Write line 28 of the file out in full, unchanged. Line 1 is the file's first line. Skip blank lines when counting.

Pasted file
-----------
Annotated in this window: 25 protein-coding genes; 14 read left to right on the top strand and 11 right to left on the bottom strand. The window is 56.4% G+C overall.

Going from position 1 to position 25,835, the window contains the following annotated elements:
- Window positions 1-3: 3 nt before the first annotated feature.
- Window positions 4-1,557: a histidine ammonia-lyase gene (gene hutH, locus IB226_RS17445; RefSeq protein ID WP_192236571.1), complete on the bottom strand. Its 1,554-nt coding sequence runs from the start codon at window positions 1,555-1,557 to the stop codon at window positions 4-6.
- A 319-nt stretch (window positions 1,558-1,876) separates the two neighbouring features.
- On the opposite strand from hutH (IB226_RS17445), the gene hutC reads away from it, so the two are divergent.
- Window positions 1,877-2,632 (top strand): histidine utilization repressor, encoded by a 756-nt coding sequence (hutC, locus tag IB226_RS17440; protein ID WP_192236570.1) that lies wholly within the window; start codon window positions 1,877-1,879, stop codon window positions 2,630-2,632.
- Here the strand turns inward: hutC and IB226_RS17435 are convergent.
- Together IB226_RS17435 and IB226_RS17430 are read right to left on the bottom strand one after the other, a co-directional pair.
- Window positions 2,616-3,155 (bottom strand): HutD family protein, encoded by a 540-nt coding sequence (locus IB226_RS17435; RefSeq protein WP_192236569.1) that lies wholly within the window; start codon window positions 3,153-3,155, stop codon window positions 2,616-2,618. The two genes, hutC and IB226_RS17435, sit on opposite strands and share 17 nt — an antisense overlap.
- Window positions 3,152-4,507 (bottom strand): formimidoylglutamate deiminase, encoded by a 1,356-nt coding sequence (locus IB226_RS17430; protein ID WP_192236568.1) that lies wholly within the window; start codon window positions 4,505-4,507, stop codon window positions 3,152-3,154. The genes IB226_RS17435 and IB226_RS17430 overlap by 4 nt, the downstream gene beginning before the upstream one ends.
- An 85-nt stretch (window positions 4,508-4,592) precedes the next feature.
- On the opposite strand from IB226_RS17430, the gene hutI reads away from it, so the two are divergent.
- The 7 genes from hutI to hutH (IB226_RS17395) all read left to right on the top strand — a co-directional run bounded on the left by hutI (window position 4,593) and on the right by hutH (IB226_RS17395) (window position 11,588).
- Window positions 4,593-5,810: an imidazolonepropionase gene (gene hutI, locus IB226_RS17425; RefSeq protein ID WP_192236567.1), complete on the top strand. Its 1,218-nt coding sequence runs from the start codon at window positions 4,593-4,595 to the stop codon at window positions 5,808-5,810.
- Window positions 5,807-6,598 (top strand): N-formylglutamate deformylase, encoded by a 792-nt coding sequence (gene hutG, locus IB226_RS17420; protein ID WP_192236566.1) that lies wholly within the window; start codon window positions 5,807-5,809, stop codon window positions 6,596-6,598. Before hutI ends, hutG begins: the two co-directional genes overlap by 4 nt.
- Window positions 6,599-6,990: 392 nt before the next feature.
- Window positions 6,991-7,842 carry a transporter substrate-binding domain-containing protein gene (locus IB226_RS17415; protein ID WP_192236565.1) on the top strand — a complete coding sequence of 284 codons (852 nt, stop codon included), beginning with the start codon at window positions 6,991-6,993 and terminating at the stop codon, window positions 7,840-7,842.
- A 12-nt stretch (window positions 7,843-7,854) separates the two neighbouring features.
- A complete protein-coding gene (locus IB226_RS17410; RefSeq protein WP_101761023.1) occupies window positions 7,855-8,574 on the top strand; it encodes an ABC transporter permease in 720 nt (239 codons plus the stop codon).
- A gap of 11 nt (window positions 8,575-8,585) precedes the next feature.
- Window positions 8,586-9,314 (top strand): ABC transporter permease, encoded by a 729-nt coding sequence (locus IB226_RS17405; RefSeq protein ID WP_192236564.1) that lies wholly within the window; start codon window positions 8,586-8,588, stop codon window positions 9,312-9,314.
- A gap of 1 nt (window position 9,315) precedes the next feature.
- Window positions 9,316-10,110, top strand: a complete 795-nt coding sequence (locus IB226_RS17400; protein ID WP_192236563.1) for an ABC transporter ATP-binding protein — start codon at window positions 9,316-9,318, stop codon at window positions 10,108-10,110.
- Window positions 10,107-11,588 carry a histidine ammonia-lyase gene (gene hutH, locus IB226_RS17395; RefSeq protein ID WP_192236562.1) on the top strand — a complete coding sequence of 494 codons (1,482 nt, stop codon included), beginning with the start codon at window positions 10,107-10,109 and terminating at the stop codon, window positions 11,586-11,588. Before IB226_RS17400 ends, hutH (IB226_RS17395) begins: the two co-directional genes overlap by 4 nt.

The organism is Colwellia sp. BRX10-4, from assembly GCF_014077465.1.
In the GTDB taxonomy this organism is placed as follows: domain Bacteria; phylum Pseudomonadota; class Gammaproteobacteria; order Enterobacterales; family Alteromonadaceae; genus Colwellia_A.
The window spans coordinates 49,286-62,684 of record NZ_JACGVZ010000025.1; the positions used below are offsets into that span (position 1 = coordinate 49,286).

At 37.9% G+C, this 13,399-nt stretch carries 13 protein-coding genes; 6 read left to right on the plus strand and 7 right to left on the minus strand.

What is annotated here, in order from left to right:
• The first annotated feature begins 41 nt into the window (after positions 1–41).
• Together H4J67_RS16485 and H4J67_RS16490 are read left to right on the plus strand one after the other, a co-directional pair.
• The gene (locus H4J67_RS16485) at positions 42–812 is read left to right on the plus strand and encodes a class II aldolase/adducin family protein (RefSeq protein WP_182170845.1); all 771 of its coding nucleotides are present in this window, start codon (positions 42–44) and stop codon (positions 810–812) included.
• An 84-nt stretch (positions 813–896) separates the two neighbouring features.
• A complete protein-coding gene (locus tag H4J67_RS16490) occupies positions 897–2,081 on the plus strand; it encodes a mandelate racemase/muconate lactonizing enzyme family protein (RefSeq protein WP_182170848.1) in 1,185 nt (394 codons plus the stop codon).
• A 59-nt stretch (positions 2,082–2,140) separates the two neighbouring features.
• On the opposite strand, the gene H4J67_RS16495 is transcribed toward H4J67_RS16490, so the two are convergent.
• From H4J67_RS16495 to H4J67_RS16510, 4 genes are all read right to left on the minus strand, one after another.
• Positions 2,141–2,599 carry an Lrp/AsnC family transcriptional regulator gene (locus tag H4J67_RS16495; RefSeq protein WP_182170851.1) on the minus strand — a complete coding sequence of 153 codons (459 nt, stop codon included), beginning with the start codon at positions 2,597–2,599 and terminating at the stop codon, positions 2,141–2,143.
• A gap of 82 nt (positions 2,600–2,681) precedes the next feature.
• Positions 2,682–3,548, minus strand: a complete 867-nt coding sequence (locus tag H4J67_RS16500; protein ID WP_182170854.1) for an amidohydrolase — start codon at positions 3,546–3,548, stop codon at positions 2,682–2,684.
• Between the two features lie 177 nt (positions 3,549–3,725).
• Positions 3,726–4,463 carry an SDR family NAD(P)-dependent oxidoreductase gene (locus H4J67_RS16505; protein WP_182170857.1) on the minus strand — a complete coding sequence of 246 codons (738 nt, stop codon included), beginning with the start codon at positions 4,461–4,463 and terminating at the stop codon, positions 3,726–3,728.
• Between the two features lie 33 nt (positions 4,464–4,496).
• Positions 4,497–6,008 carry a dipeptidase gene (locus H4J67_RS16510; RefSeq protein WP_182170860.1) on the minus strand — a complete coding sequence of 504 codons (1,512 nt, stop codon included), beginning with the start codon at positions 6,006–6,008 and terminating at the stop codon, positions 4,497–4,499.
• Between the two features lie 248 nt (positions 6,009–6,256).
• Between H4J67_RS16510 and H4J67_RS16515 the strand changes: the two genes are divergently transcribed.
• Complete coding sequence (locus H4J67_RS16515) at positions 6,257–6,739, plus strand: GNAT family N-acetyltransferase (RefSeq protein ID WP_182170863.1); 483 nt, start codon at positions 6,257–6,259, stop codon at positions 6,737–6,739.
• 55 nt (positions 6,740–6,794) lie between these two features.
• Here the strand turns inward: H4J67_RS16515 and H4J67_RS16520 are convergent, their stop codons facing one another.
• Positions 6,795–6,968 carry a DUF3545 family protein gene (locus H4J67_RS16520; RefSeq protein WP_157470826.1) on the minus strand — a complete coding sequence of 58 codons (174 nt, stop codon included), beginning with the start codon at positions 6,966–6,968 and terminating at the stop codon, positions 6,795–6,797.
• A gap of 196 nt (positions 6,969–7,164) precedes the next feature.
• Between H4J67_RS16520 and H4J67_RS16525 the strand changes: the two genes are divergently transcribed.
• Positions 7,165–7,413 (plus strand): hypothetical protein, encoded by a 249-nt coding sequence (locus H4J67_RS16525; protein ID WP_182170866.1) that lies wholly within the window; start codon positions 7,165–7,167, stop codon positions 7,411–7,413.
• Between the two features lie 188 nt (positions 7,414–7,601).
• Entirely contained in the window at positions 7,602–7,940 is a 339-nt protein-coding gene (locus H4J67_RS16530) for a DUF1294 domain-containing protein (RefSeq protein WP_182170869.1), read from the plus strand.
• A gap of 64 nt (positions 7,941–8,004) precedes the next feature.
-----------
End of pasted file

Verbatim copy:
The window spans coordinates 49,286-62,684 of record NZ_JACGVZ010000025.1; the positions used below are offsets into that span (position 1 = coordinate 49,286).